The incidence and clinical significance of epicardial late potentials in patients with recurrent sustained ventricular tachycardia and coronary artery disease.
Seventy-eight patients with ventricular tachycardia associated with coronary artery disease underwent intraoperative mapping while in sinus rhythm to evaluate the frequency and significant of late potentials. In 30 of these patients, the surface ECG was subjected to signal averaging to correlate the incidence and duration of low-amplitude, delayed electrograms with the presence of late potentials recorded during epicardial mapping. One to four epicardial late potentials were observed in nine patients (11.5%). These nine patients did not differ hemodynamically from patients without late potentials. In four patients, the site of epicardial breakthrough during ventricular tachycardia bore no relationship (i.e., greater than 3 cm away) to the late potential or the site of origin of the tachycardia. In the five other patients with late potentials, epicardial breakthrough and site of origin of ventricular tachycardia were closely related to the free wall of an apical aneurysm. However, three of these patients had additional tachycardias from disparate sites. Twenty-seven of 30 patients in whom signal averaging was used had a low-amplitude signal in the terminal 40 msec of the amplified QRS complex. In 24 of these 27 patients (89%), the low-amplitude tail was demonstrated in the absence of epicardial late potentials. We conclude that epicardial late potentials are found infrequently in patients with ventricular tachycardia associated with coronary artery disease; epicardial late potentials cannot be used to localize ventricular tachycardia; and the specific low-amplitude tail on the signal-averaged electrogram is unrelated to epicardial events.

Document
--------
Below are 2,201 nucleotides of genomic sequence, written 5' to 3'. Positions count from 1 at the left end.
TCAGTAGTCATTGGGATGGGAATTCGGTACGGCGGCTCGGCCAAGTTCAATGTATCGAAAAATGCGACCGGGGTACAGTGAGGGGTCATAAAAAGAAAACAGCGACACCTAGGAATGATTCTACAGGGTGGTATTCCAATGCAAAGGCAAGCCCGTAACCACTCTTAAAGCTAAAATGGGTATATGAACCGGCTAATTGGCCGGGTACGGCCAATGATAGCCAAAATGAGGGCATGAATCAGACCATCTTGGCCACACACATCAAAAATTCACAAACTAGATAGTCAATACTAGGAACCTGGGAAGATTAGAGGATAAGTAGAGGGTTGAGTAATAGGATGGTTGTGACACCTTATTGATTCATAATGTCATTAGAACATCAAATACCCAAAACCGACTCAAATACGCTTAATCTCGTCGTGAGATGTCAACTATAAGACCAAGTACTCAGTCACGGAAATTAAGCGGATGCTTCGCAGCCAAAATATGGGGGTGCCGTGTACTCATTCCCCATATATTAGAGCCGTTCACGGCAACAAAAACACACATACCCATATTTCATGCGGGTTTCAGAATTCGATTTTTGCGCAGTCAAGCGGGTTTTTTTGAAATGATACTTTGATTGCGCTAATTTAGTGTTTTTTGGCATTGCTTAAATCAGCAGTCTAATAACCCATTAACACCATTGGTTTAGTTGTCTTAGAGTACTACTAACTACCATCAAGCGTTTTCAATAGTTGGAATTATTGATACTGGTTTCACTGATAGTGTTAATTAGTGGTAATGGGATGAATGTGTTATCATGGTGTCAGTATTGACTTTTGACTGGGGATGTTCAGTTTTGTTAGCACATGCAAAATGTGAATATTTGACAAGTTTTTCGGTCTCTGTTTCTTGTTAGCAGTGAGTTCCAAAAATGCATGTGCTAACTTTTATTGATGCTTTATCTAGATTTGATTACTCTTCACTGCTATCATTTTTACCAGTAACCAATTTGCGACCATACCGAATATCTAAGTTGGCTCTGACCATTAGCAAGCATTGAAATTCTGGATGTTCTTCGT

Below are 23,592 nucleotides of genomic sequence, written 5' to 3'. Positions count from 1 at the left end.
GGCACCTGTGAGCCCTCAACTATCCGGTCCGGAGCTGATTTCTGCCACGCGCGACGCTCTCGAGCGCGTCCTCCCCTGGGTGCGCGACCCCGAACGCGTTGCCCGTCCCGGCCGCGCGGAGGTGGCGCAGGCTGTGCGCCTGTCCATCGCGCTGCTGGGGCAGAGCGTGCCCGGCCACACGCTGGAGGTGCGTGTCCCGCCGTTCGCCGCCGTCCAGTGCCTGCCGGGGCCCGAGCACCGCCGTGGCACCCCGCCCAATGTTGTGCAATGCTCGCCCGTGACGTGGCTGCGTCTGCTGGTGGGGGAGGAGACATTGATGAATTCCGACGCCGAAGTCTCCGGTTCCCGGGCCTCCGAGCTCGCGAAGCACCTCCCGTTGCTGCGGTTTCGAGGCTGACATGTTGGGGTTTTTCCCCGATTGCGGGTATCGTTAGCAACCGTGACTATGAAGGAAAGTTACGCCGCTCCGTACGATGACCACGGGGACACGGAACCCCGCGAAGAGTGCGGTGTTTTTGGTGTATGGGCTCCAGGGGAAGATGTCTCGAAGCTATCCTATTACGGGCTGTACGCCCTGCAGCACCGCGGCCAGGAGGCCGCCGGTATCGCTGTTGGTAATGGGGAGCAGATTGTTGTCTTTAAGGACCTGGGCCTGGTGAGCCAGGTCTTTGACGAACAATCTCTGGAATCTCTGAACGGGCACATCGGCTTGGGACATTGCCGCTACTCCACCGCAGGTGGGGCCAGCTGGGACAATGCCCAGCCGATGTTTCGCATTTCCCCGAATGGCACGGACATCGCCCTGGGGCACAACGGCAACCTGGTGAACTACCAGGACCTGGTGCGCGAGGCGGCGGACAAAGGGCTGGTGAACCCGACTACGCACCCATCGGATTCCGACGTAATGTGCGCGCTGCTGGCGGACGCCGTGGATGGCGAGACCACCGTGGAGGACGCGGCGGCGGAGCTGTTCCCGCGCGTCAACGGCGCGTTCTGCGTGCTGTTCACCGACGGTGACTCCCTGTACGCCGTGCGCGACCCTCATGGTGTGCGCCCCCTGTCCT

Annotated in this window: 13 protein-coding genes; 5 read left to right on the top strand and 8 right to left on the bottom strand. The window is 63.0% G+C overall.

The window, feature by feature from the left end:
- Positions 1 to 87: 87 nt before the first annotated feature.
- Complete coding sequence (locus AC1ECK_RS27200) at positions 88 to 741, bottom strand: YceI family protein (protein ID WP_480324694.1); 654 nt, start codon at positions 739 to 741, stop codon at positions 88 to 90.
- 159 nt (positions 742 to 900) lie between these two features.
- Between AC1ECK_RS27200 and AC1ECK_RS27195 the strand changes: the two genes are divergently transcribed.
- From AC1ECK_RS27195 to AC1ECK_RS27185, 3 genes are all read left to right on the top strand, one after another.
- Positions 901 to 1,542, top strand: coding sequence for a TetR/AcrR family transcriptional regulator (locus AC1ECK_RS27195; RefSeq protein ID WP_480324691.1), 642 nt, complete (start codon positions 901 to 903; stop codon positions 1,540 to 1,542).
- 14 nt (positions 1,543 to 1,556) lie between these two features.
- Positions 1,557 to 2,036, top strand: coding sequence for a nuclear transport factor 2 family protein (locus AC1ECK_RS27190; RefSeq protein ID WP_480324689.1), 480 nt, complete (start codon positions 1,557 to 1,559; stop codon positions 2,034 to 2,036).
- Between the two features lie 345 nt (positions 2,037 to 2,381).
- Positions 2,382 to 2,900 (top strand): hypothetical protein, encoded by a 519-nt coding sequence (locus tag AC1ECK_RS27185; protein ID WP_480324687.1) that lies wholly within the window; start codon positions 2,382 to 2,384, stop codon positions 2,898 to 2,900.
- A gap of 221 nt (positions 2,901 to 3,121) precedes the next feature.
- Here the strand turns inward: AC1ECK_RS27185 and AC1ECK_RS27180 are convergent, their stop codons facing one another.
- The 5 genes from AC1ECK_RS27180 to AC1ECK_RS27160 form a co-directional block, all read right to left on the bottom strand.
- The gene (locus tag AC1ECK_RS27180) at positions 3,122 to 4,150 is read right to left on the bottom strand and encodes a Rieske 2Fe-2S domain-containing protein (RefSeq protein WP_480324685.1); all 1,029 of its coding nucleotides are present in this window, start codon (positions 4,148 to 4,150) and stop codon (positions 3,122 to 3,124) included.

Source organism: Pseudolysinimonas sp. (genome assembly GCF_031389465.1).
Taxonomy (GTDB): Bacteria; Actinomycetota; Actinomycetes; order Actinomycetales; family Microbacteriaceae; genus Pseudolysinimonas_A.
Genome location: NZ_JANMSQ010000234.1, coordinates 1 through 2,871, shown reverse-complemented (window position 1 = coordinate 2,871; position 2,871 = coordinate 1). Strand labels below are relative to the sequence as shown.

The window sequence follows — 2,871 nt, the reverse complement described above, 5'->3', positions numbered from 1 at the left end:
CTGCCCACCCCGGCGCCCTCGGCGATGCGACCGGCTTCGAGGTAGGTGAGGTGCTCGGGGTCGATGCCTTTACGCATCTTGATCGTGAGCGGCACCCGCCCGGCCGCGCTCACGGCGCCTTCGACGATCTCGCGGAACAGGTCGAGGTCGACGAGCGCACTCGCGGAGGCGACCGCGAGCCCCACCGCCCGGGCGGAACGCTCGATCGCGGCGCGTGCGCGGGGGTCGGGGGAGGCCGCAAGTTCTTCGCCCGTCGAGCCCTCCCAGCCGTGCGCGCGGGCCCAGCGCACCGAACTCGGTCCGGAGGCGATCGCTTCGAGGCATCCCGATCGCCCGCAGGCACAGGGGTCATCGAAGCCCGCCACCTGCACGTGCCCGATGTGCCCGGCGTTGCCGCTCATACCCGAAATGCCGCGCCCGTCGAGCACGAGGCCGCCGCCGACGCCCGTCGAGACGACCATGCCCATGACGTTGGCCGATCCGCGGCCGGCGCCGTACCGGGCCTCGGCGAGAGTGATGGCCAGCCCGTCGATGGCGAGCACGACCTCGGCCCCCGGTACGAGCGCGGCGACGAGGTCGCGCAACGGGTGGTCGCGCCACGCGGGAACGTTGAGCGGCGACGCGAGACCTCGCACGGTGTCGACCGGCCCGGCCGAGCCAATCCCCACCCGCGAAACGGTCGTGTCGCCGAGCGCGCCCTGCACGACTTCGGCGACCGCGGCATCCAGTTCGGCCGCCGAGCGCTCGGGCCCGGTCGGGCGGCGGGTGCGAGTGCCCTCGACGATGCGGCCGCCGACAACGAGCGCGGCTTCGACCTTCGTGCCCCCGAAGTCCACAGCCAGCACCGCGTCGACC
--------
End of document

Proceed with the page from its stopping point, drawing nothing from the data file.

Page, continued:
- Copyright © 1982 by American Heart Association